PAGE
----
• LogCat: one-to-many mapping between labels and message patterns
  • 14 error categories
    • Test failures, compile errors and VCS interaction errors common to all projects
    • Test failures, code quality errors and compile errors are the most frequent errors
    • Test failures and the most common reason for build failures
  • Time of build errors during the build time cycle
    • git errors & compile errors in the first half
    • 30% errors in the first half
    • Second half dominated by test failures
    • Test failures has the higher outlier rate

Impact of development practices

  • Changes types: introduce failures(break), perpetuate failures(broken), fix failures(fix) and unrelated to failures (passing)
  • Process metrics
    • Complexity of changes: high change complexity → increase in software defects
    • Date and time and file types: little correlation with build results
    • Author: less frequently commits cause fewer build failures
  • CI Metrics
    • Build types: PRs cause failures more often than changes pushed directly
    • Build history: failures tend to occur consecutively → historical data to be used as a predictor of build results


  • Analyzed build log data: 14 error categories with 30% of errors in the first half of build execution time and test failures are a major threat to CI
  • Analyzed impact factors: build stability, change complexity and author experience most influential factors
  • Future work: prediction of build results

Discussion summary

by Guatam Miglani

  • Liked the first part and surprised by the number of builds failed. Did not like the second part.
  • Only way to know your build is going to fail is by executing the build. A message saying that the build is going to fail is not exactly helpful since we can find out my just executing the build.
  • What metrics could also be considered that were not mentioned in the paper? Most were happy with the metrics mentioned in the paper.
  • Eight months is long enough to gather data and stipulate information through the data. It is not too long to be altered due to the changing structure of the development and the period if not too short to not gather sufficient data. However, potentially, it may be interesting to see the results of the data for a period of longer than eight months with changes to the structure of the development.
  • Look into project timeline and see what projects have reached more millstones for builds. Alternatively, increase the test suite to increase the build time of the project.
  • How would you replicate this paper? And if so, what would you change if anything? If you change the data, you would need to change the tools. Some
  • How would you make sure that tests build early using JavaScript. For Java, it will be completely different. All tests will be in ladder since we will run more tests. So there will be less compiling. In java, you can fix errors earlier in the build as you get feedback. Use script to get build errors earlier and tackle them before.
  • We’ve identified five things that would be different with JavaScript. The paper can be generalised to programming languages such as C sharp.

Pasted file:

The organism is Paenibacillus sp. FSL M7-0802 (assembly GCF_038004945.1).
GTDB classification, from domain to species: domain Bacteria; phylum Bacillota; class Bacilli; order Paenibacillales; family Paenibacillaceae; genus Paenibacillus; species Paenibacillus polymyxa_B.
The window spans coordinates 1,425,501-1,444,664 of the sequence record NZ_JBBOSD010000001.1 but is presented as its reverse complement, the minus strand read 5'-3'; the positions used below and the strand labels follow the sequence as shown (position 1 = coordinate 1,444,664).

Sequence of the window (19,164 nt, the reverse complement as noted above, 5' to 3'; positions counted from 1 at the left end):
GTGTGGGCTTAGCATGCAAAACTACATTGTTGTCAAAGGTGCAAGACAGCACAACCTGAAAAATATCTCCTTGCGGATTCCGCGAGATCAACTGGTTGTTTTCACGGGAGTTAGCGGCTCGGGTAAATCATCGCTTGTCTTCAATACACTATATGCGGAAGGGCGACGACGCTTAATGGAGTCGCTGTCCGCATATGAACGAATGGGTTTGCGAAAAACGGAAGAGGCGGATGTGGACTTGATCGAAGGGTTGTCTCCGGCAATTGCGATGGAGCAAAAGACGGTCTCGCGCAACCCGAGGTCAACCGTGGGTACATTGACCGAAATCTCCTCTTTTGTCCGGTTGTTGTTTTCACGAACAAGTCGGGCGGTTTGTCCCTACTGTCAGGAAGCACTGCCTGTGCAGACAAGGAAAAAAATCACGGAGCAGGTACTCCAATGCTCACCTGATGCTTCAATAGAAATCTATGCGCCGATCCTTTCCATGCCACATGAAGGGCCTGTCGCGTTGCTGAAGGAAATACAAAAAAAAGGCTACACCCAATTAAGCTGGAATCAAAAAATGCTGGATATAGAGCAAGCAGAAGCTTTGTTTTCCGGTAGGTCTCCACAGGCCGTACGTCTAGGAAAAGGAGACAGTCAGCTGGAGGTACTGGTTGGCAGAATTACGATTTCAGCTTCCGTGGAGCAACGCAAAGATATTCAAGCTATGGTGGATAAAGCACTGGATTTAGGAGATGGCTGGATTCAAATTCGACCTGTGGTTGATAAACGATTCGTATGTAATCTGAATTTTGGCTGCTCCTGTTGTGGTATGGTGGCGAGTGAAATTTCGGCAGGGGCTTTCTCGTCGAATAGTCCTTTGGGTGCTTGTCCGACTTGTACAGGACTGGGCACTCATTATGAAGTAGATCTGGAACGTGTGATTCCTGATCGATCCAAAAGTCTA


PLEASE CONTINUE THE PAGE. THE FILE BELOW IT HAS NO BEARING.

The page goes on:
• Continuous mining is done in depth and paper is detailed and not generalised. The paper is very dense and filled with information which is impressive but also makes the paper longer to read.
  • The paper talks about failures of CI, where as paper one takes a more positive approach to CI.


M. Hilton, T. Tunnell, K. Huang, D. Marinov, and D. Dig, “Usage, costs, and benefits of continuous integration in open-source projects,” in Proceedings of the 31st IEEE/ACM international conference on automated software engineering, 2016, pp. 426–437.
T. Rausch, W. Hummer, P. Leitner, and S. Schulte, “An empirical analysis of build failures in the continuous integration workflows of java-based open-source software,” in Proceedings of the 14th international conference on mining software repositories, 2017, pp. 345–355.
C. Bird and T. Zimmermann, “PREDICTING SOFTWARE BUILD ERRORS.” Feb-2014.
M. Beller, G. Gousios, and A. Zaidman, “Oops, my tests broke the build: An explorative analysis of travis CI with GitHub,” in 2017 IEEE/ACM 14th international conference on mining software repositories (MSR), 2017, pp. 356–367.
M. Beller, G. Gousios, and A. Zaidman, “Travistorrent: Synthesizing travis ci and github for full-stack research on continuous integration,” in Proceedings of the 14th international conference on mining software repositories, 2017, pp. 447–450.
G. Pinto and F. C. R. B. M. Rebouças, “Work practices and challenges in continuous integration: A survey with travis CI users,” 2018.
Y. Zhao, A. Serebrenik, Y. Zhou, V. Filkov, and B. Vasilescu, “The impact of continuous integration on other software development practices: A large-scale empirical study,” in Proceedings of the 32nd IEEE/ACM international conference on automated software engineering, 2017, pp. 60–71.
D. G. Widder, M. Hilton, C. Kästner, and B. Vasilescu, “I’m leaving you, travis: A continuous integration breakup story,” 2018.